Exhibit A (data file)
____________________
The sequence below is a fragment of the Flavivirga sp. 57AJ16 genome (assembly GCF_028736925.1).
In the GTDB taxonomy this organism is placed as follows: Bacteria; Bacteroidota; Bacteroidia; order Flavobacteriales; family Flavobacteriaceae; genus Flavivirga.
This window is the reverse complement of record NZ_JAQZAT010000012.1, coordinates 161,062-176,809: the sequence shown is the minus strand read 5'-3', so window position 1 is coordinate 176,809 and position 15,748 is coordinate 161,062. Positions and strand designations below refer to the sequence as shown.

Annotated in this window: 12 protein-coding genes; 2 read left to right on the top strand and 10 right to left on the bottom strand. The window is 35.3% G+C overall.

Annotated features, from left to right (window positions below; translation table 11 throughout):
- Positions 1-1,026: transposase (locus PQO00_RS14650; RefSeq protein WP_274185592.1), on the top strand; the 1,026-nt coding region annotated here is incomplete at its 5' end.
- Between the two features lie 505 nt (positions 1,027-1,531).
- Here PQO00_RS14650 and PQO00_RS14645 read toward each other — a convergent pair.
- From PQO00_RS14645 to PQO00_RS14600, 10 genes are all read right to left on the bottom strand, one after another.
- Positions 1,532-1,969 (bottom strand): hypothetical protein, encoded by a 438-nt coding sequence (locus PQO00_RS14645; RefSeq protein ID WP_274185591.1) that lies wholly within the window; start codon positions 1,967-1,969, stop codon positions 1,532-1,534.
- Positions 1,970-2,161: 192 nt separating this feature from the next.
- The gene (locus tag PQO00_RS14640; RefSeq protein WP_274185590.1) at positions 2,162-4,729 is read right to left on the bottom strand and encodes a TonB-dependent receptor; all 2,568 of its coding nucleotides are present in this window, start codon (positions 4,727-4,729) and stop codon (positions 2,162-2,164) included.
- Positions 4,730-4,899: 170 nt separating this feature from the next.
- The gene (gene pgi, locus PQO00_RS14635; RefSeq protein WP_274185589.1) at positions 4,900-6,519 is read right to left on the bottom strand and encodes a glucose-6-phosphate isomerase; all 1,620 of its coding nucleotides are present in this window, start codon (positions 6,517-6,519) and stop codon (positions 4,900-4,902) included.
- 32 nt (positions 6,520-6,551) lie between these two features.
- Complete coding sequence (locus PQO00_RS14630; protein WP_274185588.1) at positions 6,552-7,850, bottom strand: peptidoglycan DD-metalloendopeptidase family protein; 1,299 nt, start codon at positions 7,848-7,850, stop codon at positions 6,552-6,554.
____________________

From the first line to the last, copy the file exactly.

The sequence below is a fragment of the Flavivirga sp. 57AJ16 genome (assembly GCF_028736925.1).
In the GTDB taxonomy this organism is placed as follows: Bacteria; Bacteroidota; Bacteroidia; order Flavobacteriales; family Flavobacteriaceae; genus Flavivirga.
This window is the reverse complement of record NZ_JAQZAT010000012.1, coordinates 161,062-176,809: the sequence shown is the minus strand read 5'-3', so window position 1 is coordinate 176,809 and position 15,748 is coordinate 161,062. Positions and strand designations below refer to the sequence as shown.

Annotated in this window: 12 protein-coding genes; 2 read left to right on the top strand and 10 right to left on the bottom strand. The window is 35.3% G+C overall.

Annotated features, from left to right (window positions below; translation table 11 throughout):
- Positions 1-1,026: transposase (locus PQO00_RS14650; RefSeq protein WP_274185592.1), on the top strand; the 1,026-nt coding region annotated here is incomplete at its 5' end.
- Between the two features lie 505 nt (positions 1,027-1,531).
- Here PQO00_RS14650 and PQO00_RS14645 read toward each other — a convergent pair.
- From PQO00_RS14645 to PQO00_RS14600, 10 genes are all read right to left on the bottom strand, one after another.
- Positions 1,532-1,969 (bottom strand): hypothetical protein, encoded by a 438-nt coding sequence (locus PQO00_RS14645; RefSeq protein ID WP_274185591.1) that lies wholly within the window; start codon positions 1,967-1,969, stop codon positions 1,532-1,534.
- Positions 1,970-2,161: 192 nt separating this feature from the next.
- The gene (locus tag PQO00_RS14640; RefSeq protein WP_274185590.1) at positions 2,162-4,729 is read right to left on the bottom strand and encodes a TonB-dependent receptor; all 2,568 of its coding nucleotides are present in this window, start codon (positions 4,727-4,729) and stop codon (positions 2,162-2,164) included.
- Positions 4,730-4,899: 170 nt separating this feature from the next.
- The gene (gene pgi, locus PQO00_RS14635; RefSeq protein WP_274185589.1) at positions 4,900-6,519 is read right to left on the bottom strand and encodes a glucose-6-phosphate isomerase; all 1,620 of its coding nucleotides are present in this window, start codon (positions 6,517-6,519) and stop codon (positions 4,900-4,902) included.
- 32 nt (positions 6,520-6,551) lie between these two features.
- Complete coding sequence (locus PQO00_RS14630; protein WP_274185588.1) at positions 6,552-7,850, bottom strand: peptidoglycan DD-metalloendopeptidase family protein; 1,299 nt, start codon at positions 7,848-7,850, stop codon at positions 6,552-6,554.